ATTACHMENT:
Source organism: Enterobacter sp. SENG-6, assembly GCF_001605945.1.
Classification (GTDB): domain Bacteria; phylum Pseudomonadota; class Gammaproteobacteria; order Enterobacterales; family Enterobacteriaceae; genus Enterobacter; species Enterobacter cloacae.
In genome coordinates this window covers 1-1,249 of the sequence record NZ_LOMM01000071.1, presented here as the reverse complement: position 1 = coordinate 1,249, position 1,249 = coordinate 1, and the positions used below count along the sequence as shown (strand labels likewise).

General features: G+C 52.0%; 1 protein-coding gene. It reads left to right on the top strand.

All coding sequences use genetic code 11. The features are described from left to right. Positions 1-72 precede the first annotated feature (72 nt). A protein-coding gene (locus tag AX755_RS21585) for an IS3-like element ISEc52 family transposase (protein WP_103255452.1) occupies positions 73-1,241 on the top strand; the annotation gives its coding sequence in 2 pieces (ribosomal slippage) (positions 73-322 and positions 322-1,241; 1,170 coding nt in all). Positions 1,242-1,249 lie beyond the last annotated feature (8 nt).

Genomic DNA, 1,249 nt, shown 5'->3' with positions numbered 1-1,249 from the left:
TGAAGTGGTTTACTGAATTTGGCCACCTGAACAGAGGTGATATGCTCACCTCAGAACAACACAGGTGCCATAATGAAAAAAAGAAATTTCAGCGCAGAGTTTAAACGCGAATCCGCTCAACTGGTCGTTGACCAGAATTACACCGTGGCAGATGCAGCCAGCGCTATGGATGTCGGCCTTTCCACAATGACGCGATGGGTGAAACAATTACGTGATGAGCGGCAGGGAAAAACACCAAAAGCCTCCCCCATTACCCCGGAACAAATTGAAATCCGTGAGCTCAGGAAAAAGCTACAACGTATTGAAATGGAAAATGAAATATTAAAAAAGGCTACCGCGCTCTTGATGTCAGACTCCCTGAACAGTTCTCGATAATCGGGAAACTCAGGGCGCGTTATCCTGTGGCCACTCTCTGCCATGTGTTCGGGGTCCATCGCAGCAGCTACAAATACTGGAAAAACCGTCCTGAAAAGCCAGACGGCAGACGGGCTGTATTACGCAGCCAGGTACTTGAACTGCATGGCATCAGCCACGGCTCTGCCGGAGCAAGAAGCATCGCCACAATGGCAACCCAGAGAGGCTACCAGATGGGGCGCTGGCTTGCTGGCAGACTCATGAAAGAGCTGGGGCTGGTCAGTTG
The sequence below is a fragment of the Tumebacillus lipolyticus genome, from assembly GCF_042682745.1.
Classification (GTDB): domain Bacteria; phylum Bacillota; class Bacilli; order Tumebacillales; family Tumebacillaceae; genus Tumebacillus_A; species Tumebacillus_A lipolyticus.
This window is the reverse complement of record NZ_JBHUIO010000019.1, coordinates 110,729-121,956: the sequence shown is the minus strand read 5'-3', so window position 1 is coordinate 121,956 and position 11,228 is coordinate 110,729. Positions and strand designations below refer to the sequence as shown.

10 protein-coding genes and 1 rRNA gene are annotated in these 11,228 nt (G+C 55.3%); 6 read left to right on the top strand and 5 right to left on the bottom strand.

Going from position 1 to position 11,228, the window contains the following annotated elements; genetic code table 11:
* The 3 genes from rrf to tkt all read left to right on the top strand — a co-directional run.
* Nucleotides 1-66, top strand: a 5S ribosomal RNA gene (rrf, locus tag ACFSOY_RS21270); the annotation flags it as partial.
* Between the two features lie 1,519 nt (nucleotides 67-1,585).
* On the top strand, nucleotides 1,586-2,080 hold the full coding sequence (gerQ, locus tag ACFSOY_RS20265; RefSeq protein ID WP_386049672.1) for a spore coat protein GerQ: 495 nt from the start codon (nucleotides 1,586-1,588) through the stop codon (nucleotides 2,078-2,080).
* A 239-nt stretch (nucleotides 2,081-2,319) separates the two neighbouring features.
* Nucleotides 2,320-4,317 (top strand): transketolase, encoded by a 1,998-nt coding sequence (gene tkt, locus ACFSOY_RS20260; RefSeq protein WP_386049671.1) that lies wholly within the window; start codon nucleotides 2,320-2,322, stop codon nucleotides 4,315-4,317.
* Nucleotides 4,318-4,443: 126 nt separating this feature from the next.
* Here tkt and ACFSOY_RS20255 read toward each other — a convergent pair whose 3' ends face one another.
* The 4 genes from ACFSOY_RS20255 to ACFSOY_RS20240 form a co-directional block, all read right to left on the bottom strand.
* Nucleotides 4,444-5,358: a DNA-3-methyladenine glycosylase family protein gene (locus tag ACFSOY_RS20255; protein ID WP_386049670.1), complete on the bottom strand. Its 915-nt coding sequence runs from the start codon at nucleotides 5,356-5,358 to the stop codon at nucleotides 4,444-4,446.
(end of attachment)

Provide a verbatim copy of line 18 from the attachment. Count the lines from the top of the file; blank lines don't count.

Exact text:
* Nucleotides 2,320-4,317 (top strand): transketolase, encoded by a 1,998-nt coding sequence (gene tkt, locus ACFSOY_RS20260; RefSeq protein WP_386049671.1) that lies wholly within the window; start codon nucleotides 2,320-2,322, stop codon nucleotides 4,315-4,317.